It had been light for half an hour before both my baits were in position, one at around twenty yards, the other at sixty. Careful note was made of far bank objects for sighting and a short length of mono was
tied with a stop knot onto the mainlines in front of the reels as distance markers. Len did the same and Sarah, bless, something similar. Free offerings were introduced, teas poured from flasks and the wait began. The only thing that was different between us was that, unknown to the others, I was using the blue bait beneath my far float in the deep water. The first sign of any action was a couple of hours later when Len struck as his nearest float disappeared. Rising to his feet the ensuing fight lasted only a minute as he slid his landing net under a "tuffty". The air as you can imagine turned blue and was prolonged by the ribbing he got from Sarah and me!

Well into mid-morning I’d begun to feel less relaxed: in fact intuition was telling me that something was about to happen. I didn’t have to wait long as minutes later my long range float disappeared and the strike found me attached to a hard fighting, angry and big tench. On the scales it weighed 7lbs 10ozs and was a welcome sight, especially a new bait, which at that time of course only I knew about. Within 15 minutes another tench followed, although smaller at around 5lbs, but this didn’t matter as my confidence began to soar. Sarah took the third fish of the session on her close in bait which, following a long and hard scrap turned out to be a big male of 6lbs 5ozs. Just as this was netted ‘the secret’ bait did the biz for me again in the shape of a magnificent looking and deep bodied 8lb 5oz fish. By this time quiet mutterings about luck and golden do-dah’s could be heard coming from Len’s direction, with the odd word of support from Sarah. This led me to contemplate letting them in on my secret, but in the interests of scientific testing (and revenge) I decided to keep it to myself until after lunch. During this period I caught a further three fish including another low 8 pounder, plus dropping a further fish at the net. By now Sarah had moved up closer to me and Len had shifted into her old swim, so keen were they to get in on the action. Time I thought to let them in on my secret.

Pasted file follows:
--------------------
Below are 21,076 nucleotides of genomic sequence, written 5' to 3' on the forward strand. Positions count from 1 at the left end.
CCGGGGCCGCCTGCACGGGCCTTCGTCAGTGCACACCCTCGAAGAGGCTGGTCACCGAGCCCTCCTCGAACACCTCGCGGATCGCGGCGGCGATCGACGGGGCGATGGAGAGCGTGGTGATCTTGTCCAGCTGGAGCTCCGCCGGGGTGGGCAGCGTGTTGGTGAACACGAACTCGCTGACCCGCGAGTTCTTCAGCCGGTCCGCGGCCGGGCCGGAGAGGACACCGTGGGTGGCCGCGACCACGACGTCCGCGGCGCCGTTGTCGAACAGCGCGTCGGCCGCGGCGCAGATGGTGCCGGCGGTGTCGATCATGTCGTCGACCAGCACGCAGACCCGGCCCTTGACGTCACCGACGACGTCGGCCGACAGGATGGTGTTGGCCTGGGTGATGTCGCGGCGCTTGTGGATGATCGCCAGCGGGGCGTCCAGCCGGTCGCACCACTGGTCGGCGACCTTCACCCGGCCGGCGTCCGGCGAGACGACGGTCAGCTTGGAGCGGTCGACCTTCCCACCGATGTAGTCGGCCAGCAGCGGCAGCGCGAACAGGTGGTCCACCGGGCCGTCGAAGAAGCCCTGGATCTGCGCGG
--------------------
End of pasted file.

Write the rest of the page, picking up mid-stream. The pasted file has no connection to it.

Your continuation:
It cannot be put into print the abuse they gave me when I told them about the blue bait, much of which revolved around my parentage! However Sarah readily excepted some of the new bait which she soon had attached to her hair rigs, Len on the other hand being a true stubborn Suffolk b*gger decided to stick to his guns. For just about an hour anyway, during which time Sarah took two fish, both sevens and I another of around six. With a beaming smile on his face Len mooched over with a hand outstretched. "I’m supposed to be the expert here" he said, "And I’m not about to be outdone by you whippersnappers, especially her" he went on, pointing to the ‘jammy one’ "Give me some of that concoction of yours quick". I was shocked! This was a compliment coming from the Master, the one and only I could recall in twenty-five years of fishing together.

Baits changed, he soon had them in position followed by some free offerings. Sarah landed another fish, I missed a bite and a few tench begun to roll in our swims. It was only about twenty minutes later when I heard the whooosh as Len struck. Glancing over I saw him rise to his feet, rod hooped over in battle curve. At last I thought, just before his head dropped in frustration and another tuffty flapped on the surface! "Why oh why" Len mumbled, now shaking his head from side to side. Of course Sarah and I were creased up double, me holding my stomach, whilst Sarah crossed her legs in case of accident and then sought the cover of some gorse bushes!